The business school application process is such a long project that when it was over there was something of a void in my life. Planning to recruit for banking, I took on prepping for that process as the object of my next obsession. Everyone will tell you that recruiting gets started once you set foot on campus but in banking it starts a few months earlier.
For any T'15s who plan to recruit for banking (do it!) there are few things that should be on your radar. At this point you should get your resume completely set; you can work with the CDO to get the Tuck format and work through edits. Depending on your background, you may want to start reading up on the technical topics. Yes, it is early, but the better grasp you get on these topics now, the more time it will free up in the fall. Books such as Training the Street, Breaking Into Wall Street and Wall Street Oasis offer some great guides for technical interview prep as well as online modeling classes. If you don't have a finance or accounting background fear not, you will learn all this in a few months. So don't get overwhelmed, you can just skim these to start becoming familiar with the general topics and buzz words. More than anything, keep up with the news - general market conditions, interest rate environment and recent deal activity (Deal Book is a good site). Again, the details of deals may not make perfect sense, but if you start becoming familiar with some of the terms, things will flow more easily in the fall.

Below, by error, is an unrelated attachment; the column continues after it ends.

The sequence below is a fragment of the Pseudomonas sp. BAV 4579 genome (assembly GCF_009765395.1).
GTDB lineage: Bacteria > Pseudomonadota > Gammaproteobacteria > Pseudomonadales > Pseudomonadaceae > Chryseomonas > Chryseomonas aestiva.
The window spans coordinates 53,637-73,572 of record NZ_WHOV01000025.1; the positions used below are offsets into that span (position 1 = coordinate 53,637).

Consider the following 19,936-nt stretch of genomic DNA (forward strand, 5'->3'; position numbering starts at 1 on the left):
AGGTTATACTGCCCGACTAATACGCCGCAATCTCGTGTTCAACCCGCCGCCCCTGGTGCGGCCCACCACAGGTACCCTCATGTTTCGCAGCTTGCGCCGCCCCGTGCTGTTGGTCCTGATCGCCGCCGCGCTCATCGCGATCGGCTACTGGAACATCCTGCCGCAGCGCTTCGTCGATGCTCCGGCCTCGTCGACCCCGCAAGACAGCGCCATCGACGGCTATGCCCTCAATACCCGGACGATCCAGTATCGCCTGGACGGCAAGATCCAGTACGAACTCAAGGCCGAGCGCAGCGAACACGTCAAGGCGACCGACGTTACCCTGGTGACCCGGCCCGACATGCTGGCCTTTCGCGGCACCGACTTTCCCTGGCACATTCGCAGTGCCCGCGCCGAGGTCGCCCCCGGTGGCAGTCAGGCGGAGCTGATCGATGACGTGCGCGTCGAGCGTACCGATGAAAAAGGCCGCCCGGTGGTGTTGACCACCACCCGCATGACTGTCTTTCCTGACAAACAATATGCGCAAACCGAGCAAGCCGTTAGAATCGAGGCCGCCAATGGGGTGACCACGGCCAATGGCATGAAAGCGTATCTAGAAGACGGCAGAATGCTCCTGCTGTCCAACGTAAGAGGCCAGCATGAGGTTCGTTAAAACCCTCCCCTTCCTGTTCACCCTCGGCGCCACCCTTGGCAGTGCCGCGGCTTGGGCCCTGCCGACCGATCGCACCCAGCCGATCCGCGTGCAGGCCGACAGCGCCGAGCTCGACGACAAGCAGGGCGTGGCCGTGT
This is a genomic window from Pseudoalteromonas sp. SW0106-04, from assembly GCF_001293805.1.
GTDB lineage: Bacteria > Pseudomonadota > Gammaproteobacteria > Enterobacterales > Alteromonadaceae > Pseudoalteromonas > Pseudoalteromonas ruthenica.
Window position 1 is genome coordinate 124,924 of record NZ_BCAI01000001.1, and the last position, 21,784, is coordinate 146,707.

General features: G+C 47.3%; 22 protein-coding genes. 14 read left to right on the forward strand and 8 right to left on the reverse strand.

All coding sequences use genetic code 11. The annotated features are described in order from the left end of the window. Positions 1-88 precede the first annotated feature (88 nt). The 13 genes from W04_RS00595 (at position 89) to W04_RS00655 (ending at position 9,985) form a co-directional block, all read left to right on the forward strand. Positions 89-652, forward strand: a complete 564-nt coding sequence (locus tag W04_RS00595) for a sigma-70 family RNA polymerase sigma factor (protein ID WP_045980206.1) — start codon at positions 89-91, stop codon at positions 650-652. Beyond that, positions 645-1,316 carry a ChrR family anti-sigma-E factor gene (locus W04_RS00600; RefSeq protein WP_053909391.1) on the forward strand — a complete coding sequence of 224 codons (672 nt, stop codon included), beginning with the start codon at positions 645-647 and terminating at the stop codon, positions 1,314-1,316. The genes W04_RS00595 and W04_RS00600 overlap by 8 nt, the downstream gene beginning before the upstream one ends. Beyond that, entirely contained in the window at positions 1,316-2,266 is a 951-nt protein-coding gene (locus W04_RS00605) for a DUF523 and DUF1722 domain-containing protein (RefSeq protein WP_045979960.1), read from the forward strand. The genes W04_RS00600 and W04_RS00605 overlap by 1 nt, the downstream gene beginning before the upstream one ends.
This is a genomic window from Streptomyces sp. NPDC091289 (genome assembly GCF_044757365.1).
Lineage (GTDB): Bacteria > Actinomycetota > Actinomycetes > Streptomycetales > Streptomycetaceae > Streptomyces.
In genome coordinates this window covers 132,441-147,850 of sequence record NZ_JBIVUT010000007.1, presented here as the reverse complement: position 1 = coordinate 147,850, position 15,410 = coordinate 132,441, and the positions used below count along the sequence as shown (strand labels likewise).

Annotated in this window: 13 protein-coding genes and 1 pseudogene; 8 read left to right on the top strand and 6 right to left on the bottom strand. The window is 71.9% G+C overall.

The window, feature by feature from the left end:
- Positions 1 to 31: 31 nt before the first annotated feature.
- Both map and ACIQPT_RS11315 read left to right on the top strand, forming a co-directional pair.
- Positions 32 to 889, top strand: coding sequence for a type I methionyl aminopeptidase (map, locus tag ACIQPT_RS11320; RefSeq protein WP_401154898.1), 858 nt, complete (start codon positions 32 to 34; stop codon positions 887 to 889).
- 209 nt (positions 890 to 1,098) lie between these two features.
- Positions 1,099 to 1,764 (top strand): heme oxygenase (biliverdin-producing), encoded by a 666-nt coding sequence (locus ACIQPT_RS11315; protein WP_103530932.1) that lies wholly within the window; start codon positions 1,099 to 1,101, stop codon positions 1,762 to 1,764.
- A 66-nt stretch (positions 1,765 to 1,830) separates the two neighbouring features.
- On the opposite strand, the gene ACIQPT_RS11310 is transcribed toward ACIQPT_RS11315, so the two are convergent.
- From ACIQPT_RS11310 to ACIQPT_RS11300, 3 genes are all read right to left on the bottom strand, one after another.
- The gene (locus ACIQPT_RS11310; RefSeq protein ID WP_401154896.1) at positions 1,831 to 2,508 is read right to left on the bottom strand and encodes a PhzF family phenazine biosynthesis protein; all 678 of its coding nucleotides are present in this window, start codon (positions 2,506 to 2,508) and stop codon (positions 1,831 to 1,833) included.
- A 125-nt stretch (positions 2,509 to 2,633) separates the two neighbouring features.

Additionally, there are many events over the summer for diversity candidates - this includes minorities, women, LGBT and veterans. Two events that I attended last year were Forte Foundation's Financial Services Fast Track conference and the MBA JumpStart conference. These were fantastic events for many reasons and I absolutely encourage you to apply! Primarily, you will learn a great deal about the overall industry, the big companies and how they are structured. Secondly, you get to meet recruiters from every firms. Some companies have the option to give out summer internships before first year even begins allowing you to fully skip the traditional recruiting process. Even if you do not have the opportunity to interview early, at the very least meeting the recruiters will allow you to establish a relationship that will be much easier to continue in the fall than introducing yourself for the first time along with the whole class. Thirdly, meeting students from Tuck and the other programs was a great experience. I had some familiar faces at school with the Tuckies I had already met and have also kept in touch with many of the students from other programs. You may as well start building your industry network early.
First year of business school is an amazing, stressful and fun time. You are about to start a crazy chapter of your life so more than anything, relax this summer. But if you find yourself in need of a little beach reading why not start looking over a discounted cash flow model!